In this interview, Coco Tait speaks with current student Lucie Weismueller. Lucie graduated from the University of Erfurt with a B.A. in International Relations and a minor in Social Sciences. Over the last years Lucie has lived and worked in France, Indonesia, Lebanon, the US, and Tunisia and has extensively traveled the Middle East.
1) Please tell me about yourself. What are your professional interests and what has the evolution of your career looked like?
I’m originally from Frankfurt, Germany, and I spent most of my childhood in Germany. Growing up with a German mother and a French father, I have always been drawn to different cultures and languages. After high school, I had no idea what I wanted to do with my life, so I started traveling for a year, and I ended up living in Indonesia, where I found a job as a scuba dive instructor. I spent three years living in Indonesia, and while living and working there, I realized that I really like working with people and that I also like working in an international environment with people from different cultures and backgrounds. That led me to apply to study international relations in Germany at the University of Erfurt my bachelors. Before starting my bachelors, I had the chance to travel through the Middle East. That got me really interested in the region. Then, during my bachelors, I had a really great professor who was offering Arabic classes, so I took Arabic during my undergrad, and I also had the opportunity to intern in Lebanon.
I also became more interested in extremism and in the refugee context, especially after 2015 and the increase of refugees coming from Syria and the Middle East to Germany. I started working with refugees in Germany to help navigate German bureaucracy, and that made me even more curious about the Middle East and the Arabic language in general. After graduating, I applied for a job in Tunisia, and I lived and worked there for a year and continued studying Arabic. Then I decided to apply to Georgetown, and here I am.
2) Can you discuss some of the issues that you are most passionate about now? How are you able to balance them as you pursue your degree? Outside of my studies, I love sports, so all kinds of sports including swimming, soccer, running, skiing, and tennis, as well as photography. I’ve been lucky that at Georgetown we have the freedom to have four elective courses throughout our degree. I was able to take photography classes as part of my MAAS curriculum. Georgetown University also offers a wide range of sport courses free of charge that I was also able to take throughout my two years at Georgetown.
Whenever I travel to the Middle East or any other countries, I plan to take photos and do small photo projects there as well. In the past while living in the Middle East, I have found that sports are a great way to connect with local communities. Living in Tunisia, most of the friends I made were actually through playing sports because it’s just a very easy and organic way to meet new people. Playing soccer is just one of the easiest ways to meet people. There are always people who want to play and you need pretty much no equipment other than a ball.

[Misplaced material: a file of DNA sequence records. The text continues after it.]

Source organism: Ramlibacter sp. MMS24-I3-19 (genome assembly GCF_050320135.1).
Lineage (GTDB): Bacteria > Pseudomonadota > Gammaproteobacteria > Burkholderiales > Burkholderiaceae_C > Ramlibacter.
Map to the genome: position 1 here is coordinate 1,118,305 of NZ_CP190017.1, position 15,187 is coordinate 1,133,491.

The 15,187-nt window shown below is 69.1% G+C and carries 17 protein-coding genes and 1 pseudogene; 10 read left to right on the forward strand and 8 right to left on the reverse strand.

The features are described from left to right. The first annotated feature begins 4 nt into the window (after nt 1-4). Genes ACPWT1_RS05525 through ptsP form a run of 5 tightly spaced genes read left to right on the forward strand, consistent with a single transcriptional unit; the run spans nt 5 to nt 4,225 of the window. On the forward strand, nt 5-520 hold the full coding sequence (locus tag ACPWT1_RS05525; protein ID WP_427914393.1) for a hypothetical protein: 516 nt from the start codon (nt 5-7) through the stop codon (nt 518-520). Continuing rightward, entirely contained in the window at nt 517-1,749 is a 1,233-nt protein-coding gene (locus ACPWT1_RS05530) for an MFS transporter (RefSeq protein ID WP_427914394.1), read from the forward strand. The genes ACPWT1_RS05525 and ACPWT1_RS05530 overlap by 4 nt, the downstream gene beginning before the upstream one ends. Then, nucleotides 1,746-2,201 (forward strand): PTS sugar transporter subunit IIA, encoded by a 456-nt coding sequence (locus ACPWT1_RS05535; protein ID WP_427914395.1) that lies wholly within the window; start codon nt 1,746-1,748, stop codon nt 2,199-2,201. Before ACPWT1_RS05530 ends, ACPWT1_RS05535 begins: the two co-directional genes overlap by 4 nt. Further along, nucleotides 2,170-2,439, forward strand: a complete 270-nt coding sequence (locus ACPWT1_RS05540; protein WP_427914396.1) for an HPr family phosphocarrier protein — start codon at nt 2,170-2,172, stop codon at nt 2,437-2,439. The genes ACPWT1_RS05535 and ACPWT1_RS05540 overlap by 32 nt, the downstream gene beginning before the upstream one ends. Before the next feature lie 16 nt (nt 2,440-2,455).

3) You have had a variety of different experiences across the globe, including France, Lebanon, and Indonesia among many others. What have been some of the most meaningful lessons you have learned in both your professional and personal travels? How has language and language learning opened up these opportunities?
I speak German, French, and English fluently. I’m at an intermediate Arabic level, and I do speak some Spanish. I think language is key to understanding people and cultures and it’s also a sign of respect to just show that you’re not coming to a place, just wanting someone to speak English to you, but you’re actually putting in the effort to try to learn the language. I grew up speaking German and French and I learned English in high school and I have been studying Arabic for a few years. I just feel like once you speak the same language as the people, you can just communicate very differently and you can immerse yourself also into the popular culture, newspapers, and TV series. It’s just a very different communication with the people, I think.
4) What are your aspirations post-graduation? Is there anything you want to say to your future self?
I’m going to graduate in May and will look for a job in the humanitarian sector, the development sector, or will try to get into the German Foreign Service. I would be open to staying in the US to work for a humanitarian organization, but I would also love going back to the Middle East, working in a refugee camp in a humanitarian organization or in development. It is still all very open.
And for my future self? Stay curious, stay open, stay interested, and don’t worry too much because opportunities usually come when you least expect them.
Maybe to all international people who are thinking about applying to MAAS and are not sure about the finances or if they have a chance, I would just recommend anyone to just try it and apply, and they might be surprised how many doors would open. International students should also apply early. The U.S. higher education application process is much different than the European one and requires more time.
Coco Tait is the CCAS Events and Program Manager.